My studies in philosophy, mythology, theology, and my own lived experiences have taught me profoundly that the two greatest journeys we will ever take in life are coming here and leaving. Being present at the birth of my children and being present at the passing of my mother (and many others throughout my life and career) helped me to realise the “alpha” and the “omega” of the lived experience we call life. It also taught me that the finitude of life in this realm of physical form was indeed a great adventure. That every experience, good, bad, or indifferent, was a chance do develop wisdom about the three fundamentals that define the best of our human experience: faith, hope, and love, and of which love is the highest wisdom.
Growing old is a privilege. Knowing that we will inevitably pass from this life, and depending upon the basis of our faith, to the next life in whatever form, affords us the opportunity to bring profound meaning and purpose to every experience. It is often said that the greatest teacher of life is death. It demands that we crystalise our thoughts, words, and actions towards those things that are truly important and valuable to us. When things are stable, when we place ourselves above others and at the centre of the world, and when we think we will live forever, what we regard as important and valuable varies widely. It is also often relatively amorphous and mundane, and perhaps even a little arrogant.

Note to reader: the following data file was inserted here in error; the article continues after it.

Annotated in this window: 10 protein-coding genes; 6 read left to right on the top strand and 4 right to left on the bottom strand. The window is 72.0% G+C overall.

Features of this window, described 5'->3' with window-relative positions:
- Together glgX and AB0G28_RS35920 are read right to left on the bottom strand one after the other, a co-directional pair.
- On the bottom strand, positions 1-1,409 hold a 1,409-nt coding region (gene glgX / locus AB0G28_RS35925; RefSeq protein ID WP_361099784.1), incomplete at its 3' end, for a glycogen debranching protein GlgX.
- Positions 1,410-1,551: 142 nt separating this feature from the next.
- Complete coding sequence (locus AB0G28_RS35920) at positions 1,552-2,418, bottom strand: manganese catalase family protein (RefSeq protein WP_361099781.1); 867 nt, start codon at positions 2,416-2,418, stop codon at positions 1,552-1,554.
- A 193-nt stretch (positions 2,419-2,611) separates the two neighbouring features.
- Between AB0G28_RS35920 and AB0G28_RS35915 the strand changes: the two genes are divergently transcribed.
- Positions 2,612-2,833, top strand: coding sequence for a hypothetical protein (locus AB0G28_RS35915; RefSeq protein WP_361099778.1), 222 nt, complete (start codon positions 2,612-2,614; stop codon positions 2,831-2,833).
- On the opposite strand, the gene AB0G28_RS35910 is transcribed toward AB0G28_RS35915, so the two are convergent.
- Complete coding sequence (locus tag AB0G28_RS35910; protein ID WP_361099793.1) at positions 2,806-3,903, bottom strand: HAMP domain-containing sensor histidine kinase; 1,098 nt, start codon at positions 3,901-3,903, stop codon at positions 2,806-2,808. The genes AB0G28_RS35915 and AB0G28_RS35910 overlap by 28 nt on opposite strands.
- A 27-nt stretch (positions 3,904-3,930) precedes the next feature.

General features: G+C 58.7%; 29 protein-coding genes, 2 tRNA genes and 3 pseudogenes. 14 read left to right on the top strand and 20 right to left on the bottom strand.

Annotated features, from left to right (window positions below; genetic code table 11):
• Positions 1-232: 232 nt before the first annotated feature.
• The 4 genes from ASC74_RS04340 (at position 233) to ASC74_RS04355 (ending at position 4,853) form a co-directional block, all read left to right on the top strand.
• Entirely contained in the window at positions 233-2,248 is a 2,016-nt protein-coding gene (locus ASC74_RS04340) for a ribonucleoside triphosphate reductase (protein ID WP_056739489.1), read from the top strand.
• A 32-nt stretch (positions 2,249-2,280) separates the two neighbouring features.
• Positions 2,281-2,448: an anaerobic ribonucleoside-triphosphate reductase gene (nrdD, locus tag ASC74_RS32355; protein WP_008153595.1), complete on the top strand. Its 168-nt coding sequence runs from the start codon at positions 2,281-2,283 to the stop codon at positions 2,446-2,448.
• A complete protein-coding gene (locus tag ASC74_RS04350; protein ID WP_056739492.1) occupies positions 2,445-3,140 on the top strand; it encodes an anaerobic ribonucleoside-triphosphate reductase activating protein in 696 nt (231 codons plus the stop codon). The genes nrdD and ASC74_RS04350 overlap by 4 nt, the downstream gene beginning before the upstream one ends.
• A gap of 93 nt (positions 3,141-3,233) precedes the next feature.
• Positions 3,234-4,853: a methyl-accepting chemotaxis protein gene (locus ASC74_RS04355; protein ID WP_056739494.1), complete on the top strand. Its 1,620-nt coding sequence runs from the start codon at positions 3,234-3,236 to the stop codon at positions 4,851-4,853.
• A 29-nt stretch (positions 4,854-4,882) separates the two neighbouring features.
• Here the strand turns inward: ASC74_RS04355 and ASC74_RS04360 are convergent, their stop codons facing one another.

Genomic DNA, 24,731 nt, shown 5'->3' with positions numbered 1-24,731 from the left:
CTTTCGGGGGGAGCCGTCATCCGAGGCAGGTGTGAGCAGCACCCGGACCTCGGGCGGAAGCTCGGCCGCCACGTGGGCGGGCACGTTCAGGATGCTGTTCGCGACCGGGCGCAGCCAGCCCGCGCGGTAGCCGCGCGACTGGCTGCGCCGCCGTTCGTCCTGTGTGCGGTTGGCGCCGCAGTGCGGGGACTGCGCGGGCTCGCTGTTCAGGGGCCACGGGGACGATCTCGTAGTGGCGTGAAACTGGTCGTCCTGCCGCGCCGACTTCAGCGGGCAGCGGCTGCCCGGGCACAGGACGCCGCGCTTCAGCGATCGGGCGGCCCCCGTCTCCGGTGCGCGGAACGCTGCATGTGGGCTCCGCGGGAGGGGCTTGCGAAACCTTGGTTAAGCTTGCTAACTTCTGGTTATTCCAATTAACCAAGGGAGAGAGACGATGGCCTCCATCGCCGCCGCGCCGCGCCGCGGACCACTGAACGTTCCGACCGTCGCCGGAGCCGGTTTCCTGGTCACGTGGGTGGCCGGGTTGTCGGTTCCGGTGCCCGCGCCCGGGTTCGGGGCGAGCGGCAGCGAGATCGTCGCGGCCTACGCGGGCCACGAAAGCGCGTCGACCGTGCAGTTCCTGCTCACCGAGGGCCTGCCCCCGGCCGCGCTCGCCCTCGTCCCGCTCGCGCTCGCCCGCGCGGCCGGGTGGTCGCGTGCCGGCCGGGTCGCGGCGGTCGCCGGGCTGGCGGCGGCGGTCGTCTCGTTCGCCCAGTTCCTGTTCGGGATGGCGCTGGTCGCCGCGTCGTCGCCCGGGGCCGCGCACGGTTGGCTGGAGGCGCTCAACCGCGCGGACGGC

But when the potential of death comes knocking, we soon rechannel our focus towards those things that are important to us, and universally, ultimately we arrive at the realisation of the need to love and be loved. As Sebastian Junger cites in his latest book War, “the willingness to die for another person is a form of love that even religions fail to inspire, and the experience of it changes a person profoundly. What the Army sociologists, with their clipboards and their questions and their endless metanalyses, slowly came to understand was that courage was love”.
So, if we really want to live endlessly in this realm of existence in our current bodily form and as a god, then we need to discover profoundly and realise fully the power of love towards ourselves, other humans and non-humans, and the entire planetary ecosystem, simultaneously and eternally. However, in the meantime (and I suspect we have eons to go) let us agree that for most of us we will die at a time and in a manner not of our choosing, and that before we do, we take away from every lived experience, relationship, and activity, the opportunity to derive a sense of meaning and purpose that adds to the richness of our capacity to love. If we can collectively do that, then we know exactly where we are heading!